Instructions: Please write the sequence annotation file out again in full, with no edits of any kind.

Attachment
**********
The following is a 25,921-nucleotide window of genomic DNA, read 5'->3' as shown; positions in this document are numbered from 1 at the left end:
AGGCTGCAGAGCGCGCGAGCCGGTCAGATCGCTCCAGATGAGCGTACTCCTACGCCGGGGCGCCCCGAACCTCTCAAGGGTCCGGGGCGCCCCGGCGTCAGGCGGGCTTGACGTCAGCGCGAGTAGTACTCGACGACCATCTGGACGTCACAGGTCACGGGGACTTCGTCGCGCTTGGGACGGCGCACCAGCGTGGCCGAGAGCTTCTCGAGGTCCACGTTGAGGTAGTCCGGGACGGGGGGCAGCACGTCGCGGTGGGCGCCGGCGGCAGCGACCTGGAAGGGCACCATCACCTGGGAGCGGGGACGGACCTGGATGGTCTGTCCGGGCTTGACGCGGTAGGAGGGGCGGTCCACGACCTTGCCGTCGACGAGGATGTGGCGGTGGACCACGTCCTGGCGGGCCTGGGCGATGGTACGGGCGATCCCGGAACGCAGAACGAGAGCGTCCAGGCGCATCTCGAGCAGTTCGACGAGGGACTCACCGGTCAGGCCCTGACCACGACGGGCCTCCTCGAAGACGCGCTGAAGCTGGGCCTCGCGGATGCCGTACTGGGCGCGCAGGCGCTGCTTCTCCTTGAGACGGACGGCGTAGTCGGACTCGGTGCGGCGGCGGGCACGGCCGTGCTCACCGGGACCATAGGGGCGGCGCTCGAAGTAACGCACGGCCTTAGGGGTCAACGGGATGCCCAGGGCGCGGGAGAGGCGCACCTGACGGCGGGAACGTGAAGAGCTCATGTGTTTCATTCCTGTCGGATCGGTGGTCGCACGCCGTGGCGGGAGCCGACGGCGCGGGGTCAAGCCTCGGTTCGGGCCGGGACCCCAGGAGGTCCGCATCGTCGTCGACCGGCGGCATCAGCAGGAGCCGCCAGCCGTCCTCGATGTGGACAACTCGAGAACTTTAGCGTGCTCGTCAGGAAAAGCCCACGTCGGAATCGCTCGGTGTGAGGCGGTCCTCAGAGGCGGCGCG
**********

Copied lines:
The following is a 25,921-nucleotide window of genomic DNA, read 5'->3' as shown; positions in this document are numbered from 1 at the left end:
AGGCTGCAGAGCGCGCGAGCCGGTCAGATCGCTCCAGATGAGCGTACTCCTACGCCGGGGCGCCCCGAACCTCTCAAGGGTCCGGGGCGCCCCGGCGTCAGGCGGGCTTGACGTCAGCGCGAGTAGTACTCGACGACCATCTGGACGTCACAGGTCACGGGGACTTCGTCGCGCTTGGGACGGCGCACCAGCGTGGCCGAGAGCTTCTCGAGGTCCACGTTGAGGTAGTCCGGGACGGGGGGCAGCACGTCGCGGTGGGCGCCGGCGGCAGCGACCTGGAAGGGCACCATCACCTGGGAGCGGGGACGGACCTGGATGGTCTGTCCGGGCTTGACGCGGTAGGAGGGGCGGTCCACGACCTTGCCGTCGACGAGGATGTGGCGGTGGACCACGTCCTGGCGGGCCTGGGCGATGGTACGGGCGATCCCGGAACGCAGAACGAGAGCGTCCAGGCGCATCTCGAGCAGTTCGACGAGGGACTCACCGGTCAGGCCCTGACCACGACGGGCCTCCTCGAAGACGCGCTGAAGCTGGGCCTCGCGGATGCCGTACTGGGCGCGCAGGCGCTGCTTCTCCTTGAGACGGACGGCGTAGTCGGACTCGGTGCGGCGGCGGGCACGGCCGTGCTCACCGGGACCATAGGGGCGGCGCTCGAAGTAACGCACGGCCTTAGGGGTCAACGGGATGCCCAGGGCGCGGGAGAGGCGCACCTGACGGCGGGAACGTGAAGAGCTCATGTGTTTCATTCCTGTCGGATCGGTGGTCGCACGCCGTGGCGGGAGCCGACGGCGCGGGGTCAAGCCTCGGTTCGGGCCGGGACCCCAGGAGGTCCGCATCGTCGTCGACCGGCGGCATCAGCAGGAGCCGCCAGCCGTCCTCGATGTGGACAACTCGAGAACTTTAGCGTGCTCGTCAGGAAAAGCCCACGTCGGAATCGCTCGGTGTGAGGCGGTCCTCAGAGGCGGCGCG